Worship vs. the Experience of Worship

This happened at a church in North Carolina.  I won’t mention the name of the church.  Just google NC church and cerebral palsy, and you will find all of the details if you have some curiosity. It was Easter Sunday, and a 12-year-old boy with cerebral palsy and his mother were in the auditorium for the service.  Judging by the web site of the church, I assume that this church isn’t one of those stuffy churches, but one meant for the young and enthusiastic with an exciting worship service. After the opening part of the service, according to the mother, the boy said “Amen” in his own way.  A church volunteer came over and  took them to the foyer, because the boy was being a distraction. I assume there was some sort of big screen in the foyer so that they could watch the rest of the service. Needless to say, the mother was not left with a good feeling. Later, she contacted the church and offered to start a ministry for the disabled, but the church’s response was that THEY FOCUS ON WORSHIP NOT MINISTRIES.  Now, to be fair, the church later said to the news media, that everything that they do is ministry and that they focus on worship and children’s ministries. They partner with others to do other ministries which gives me the impression that they know to just what ministry to refer a disabled person.  They are also seeking training for their staff to deal with people with special needs.

There are so many things wrong in that incident. However, I want to key in on one thought. “THEY FOCUS ON WORSHIP NOT MINISTRIES.”  Granted they corrected that quote later, but there is a lot in that sentence that reflects the state of many churches and many believers.  Many people go to church for the experience of worship but not to really worship. I am not trying to criticize a particular style of worship.  I am talking about people who go to church to “enjoy” the service.  I have heard it described as a “concert going” mentality.  People want to experience church with a show that gives them the same emotional cartharsis as a concert.  They want to experience the worship music, the sights, the sounds, the collective movement of the audience, and the feeling that accompanies all of this.  However, this is not worship.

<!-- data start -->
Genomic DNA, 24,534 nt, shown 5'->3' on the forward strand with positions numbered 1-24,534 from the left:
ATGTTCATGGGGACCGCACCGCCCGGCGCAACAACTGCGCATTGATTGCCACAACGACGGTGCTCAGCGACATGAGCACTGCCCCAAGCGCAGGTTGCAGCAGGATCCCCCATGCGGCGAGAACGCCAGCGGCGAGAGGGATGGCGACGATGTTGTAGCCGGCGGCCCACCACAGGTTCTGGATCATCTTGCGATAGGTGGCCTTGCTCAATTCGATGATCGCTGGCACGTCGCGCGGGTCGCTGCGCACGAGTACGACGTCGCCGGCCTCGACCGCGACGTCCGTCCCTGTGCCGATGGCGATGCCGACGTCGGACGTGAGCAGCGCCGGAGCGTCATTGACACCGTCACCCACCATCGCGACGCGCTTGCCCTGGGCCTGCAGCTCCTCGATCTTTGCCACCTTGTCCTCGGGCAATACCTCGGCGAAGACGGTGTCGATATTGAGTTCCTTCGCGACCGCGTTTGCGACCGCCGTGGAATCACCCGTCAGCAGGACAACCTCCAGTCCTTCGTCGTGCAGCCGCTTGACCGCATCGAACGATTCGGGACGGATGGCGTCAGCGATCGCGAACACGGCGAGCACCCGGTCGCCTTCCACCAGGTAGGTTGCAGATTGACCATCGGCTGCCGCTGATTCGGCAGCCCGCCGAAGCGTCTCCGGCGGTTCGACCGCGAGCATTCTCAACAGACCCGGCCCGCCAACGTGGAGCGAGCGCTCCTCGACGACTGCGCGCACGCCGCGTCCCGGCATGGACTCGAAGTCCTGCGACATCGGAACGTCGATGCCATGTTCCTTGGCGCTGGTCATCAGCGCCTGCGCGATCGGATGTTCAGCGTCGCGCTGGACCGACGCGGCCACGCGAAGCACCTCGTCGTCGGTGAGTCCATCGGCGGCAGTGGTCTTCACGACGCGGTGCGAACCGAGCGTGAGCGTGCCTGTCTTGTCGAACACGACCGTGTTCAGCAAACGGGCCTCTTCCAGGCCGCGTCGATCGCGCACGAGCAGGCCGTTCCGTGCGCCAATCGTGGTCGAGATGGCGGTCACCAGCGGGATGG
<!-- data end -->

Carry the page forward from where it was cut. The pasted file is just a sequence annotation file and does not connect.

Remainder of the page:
According to Romans 12, the logical response to all that God has done to save us is worship, but not the type of worship that we may experience on Sunday, though what we do on Sunday should flow out of it. The type of worship that we should all live out is the living sacrifice of all we are for the glory of God.  If you take time to read Romans 12, you will see that the result of our worship before God affects all the rest of life.  Our lives are transformed and worldliness disappears.  We see ourselves for who we are in relation to others.  We take our place in the body of Christ and use our spiritual gifts to MINISTER to others. Our love becomes genuine.

When some believers focus on worship and not ministry, then they are engaging in a poor substitute for worship. In my opinion, they are not worshipping at all.  Rather, they are just engaging in an activity that makes them feel good.

Real worship begins with laying our lives before God and yielding to Him. After we do that, we have His heart. We are able to minister to one another in the body of Christ and to “the least of these” (Matthew 25:40) in our church and in society. We will not make the terrible mistake of asking Jesus to wait in the foyer while we ‘worship’ in the auditorium.

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